Saturday 15 November 2014

Renka - Playful and Rhythmical

What would you do if someone gave you five minutes to create an ikebana arrangement?  I have been surprised many times when I have looked at the watch after spending more than an hour on an arrangement. Still, ikebana is also about spontaneity and about catching what's in the moment.

The late iemoto of the Sogetsu school, Hiroshi Teshigahara, introduced the Renka style ikebana as a new form of working together on ikebana, and as an avant-garde approach to the classical world of Japanese arts. The poetry style of Renga is going back at least 900 years. It is a playful form of poetry were the first poet starts the poem with a vers setting a theme. The second poet continues with another verse, and so on until the poem is finished.

Renka Ikebana arrangement by Inger Lise Arnesen and Lennart Persson.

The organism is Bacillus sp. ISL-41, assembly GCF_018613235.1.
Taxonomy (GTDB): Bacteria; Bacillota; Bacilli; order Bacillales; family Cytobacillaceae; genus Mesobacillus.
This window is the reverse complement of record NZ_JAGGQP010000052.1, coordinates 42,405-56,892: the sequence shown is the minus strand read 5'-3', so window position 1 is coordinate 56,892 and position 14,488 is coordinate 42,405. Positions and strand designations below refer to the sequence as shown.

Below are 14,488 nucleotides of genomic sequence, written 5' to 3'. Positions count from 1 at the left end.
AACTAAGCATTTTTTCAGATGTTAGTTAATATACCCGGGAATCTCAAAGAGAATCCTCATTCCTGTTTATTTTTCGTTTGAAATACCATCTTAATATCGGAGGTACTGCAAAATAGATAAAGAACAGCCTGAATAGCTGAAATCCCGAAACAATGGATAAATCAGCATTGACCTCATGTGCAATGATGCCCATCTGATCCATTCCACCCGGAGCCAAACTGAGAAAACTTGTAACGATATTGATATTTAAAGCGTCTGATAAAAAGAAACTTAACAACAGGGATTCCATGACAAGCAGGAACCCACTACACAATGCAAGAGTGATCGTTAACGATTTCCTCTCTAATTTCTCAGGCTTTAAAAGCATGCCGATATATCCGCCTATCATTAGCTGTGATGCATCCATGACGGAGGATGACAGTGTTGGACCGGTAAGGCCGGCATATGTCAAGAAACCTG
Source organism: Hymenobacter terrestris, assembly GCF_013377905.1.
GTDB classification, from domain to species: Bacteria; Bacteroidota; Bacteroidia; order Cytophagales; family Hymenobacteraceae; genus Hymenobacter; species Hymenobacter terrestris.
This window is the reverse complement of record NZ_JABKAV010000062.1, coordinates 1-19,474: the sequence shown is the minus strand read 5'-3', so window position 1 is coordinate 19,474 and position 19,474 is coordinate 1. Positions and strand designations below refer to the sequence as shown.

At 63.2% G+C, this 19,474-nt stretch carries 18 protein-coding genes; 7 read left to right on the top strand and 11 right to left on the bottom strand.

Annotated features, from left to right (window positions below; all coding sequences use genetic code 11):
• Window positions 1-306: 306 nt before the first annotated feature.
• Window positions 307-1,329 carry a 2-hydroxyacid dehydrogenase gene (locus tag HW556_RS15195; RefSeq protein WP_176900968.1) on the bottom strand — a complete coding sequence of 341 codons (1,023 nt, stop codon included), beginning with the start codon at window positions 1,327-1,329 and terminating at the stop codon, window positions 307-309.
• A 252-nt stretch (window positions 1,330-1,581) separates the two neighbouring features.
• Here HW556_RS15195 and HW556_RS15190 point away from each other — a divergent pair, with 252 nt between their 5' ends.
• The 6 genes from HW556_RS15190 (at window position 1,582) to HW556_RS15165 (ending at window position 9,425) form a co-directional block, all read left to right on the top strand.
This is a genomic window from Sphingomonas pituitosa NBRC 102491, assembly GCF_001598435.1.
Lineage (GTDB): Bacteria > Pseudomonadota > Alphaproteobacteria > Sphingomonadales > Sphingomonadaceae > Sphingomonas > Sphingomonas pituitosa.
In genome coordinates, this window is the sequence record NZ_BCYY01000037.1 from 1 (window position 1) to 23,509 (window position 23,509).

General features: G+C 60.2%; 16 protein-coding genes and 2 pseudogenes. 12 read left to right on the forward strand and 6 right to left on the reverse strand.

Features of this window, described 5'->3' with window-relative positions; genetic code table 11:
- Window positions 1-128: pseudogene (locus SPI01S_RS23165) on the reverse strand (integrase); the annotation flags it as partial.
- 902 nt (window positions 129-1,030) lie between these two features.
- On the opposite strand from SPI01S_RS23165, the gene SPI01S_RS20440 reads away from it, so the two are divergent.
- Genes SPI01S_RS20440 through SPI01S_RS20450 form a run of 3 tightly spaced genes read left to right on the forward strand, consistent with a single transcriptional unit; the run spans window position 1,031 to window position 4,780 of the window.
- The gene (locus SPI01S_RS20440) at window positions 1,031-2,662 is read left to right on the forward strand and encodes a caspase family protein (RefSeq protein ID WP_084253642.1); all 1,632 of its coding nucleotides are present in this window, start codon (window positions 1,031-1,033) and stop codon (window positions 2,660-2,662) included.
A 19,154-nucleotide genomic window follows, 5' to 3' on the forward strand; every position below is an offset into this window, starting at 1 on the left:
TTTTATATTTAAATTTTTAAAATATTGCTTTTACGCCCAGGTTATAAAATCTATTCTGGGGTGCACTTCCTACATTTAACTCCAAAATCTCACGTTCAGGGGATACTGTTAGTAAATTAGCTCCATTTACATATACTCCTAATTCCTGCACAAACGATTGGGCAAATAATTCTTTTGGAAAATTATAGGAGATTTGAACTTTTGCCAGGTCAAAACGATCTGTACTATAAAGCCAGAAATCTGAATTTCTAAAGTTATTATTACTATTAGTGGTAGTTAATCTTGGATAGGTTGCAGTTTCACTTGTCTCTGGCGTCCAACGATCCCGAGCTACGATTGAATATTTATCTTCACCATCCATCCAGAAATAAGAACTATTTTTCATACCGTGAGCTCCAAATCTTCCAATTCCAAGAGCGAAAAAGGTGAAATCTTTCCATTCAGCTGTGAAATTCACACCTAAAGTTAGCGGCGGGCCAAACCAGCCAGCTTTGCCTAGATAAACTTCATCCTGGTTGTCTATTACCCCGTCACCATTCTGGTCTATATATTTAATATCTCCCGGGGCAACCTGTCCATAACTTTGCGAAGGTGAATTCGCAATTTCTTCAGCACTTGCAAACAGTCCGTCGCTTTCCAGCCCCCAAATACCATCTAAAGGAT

Hiroshi Teshigahara explained "Renka is interesting because the range of expression can be expanded by the clashing or the concurrence of two individual styles. The unexpected, unpredictable result from such cooperative work transcends the individual and makes it really interesting. The beginning work is expanded into all kinds of possibilities, so if it is not up to par, the whole work will fail."

Renka Ikebana arrangement, detail.
Bulrush, Stocks, Sansevieria trifasciata, Male fern, Carnation.

A fellow student and I were put to work on a renka arrangement as part of learning about ikebana and Japanese arts. We were taking turns creating the "verses" of the poetry, and since we hadn't got more than five minutes to finish each contribution it had to be intuitive and spontaneous. The clue is to repeat or comment on a theme, form or colour in the previous arrangements so that the result becomes one rhythmical and harmonious work. As in Renga poetry the completed form is not known before the last ikebana arrangement is finished.

Renka Ikebana arrangement, detail.
Sansevieria trifasciata, Carnation, Chrysanthemum, Kiwi vine, Japanese Knotweed, 

I didn't have time to stay the whole class so my team mate finished off by connecting the different parts with bulrush straws, which was one of the materials we used.

Renka Ikebana arrangement, finished work. 

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